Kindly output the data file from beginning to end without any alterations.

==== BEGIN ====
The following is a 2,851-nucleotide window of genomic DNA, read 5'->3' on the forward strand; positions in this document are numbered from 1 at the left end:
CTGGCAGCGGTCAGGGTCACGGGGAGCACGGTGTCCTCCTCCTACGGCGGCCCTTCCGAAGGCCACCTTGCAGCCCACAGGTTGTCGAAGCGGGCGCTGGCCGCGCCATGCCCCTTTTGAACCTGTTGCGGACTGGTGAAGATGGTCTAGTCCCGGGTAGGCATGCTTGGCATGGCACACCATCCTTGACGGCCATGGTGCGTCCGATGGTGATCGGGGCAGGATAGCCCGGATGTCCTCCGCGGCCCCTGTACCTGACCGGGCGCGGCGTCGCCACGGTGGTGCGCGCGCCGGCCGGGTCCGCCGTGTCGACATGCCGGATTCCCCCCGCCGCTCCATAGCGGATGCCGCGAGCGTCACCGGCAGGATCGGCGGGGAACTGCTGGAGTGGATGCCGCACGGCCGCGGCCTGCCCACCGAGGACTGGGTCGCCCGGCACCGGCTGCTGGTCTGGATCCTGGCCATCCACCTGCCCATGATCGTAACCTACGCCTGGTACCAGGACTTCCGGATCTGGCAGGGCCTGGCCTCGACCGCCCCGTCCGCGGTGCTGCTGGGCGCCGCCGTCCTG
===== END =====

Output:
The following is a 2,851-nucleotide window of genomic DNA, read 5'->3' on the forward strand; positions in this document are numbered from 1 at the left end:
CTGGCAGCGGTCAGGGTCACGGGGAGCACGGTGTCCTCCTCCTACGGCGGCCCTTCCGAAGGCCACCTTGCAGCCCACAGGTTGTCGAAGCGGGCGCTGGCCGCGCCATGCCCCTTTTGAACCTGTTGCGGACTGGTGAAGATGGTCTAGTCCCGGGTAGGCATGCTTGGCATGGCACACCATCCTTGACGGCCATGGTGCGTCCGATGGTGATCGGGGCAGGATAGCCCGGATGTCCTCCGCGGCCCCTGTACCTGACCGGGCGCGGCGTCGCCACGGTGGTGCGCGCGCCGGCCGGGTCCGCCGTGTCGACATGCCGGATTCCCCCCGCCGCTCCATAGCGGATGCCGCGAGCGTCACCGGCAGGATCGGCGGGGAACTGCTGGAGTGGATGCCGCACGGCCGCGGCCTGCCCACCGAGGACTGGGTCGCCCGGCACCGGCTGCTGGTCTGGATCCTGGCCATCCACCTGCCCATGATCGTAACCTACGCCTGGTACCAGGACTTCCGGATCTGGCAGGGCCTGGCCTCGACCGCCCCGTCCGCGGTGCTGCTGGGCGCCGCCGTCCTG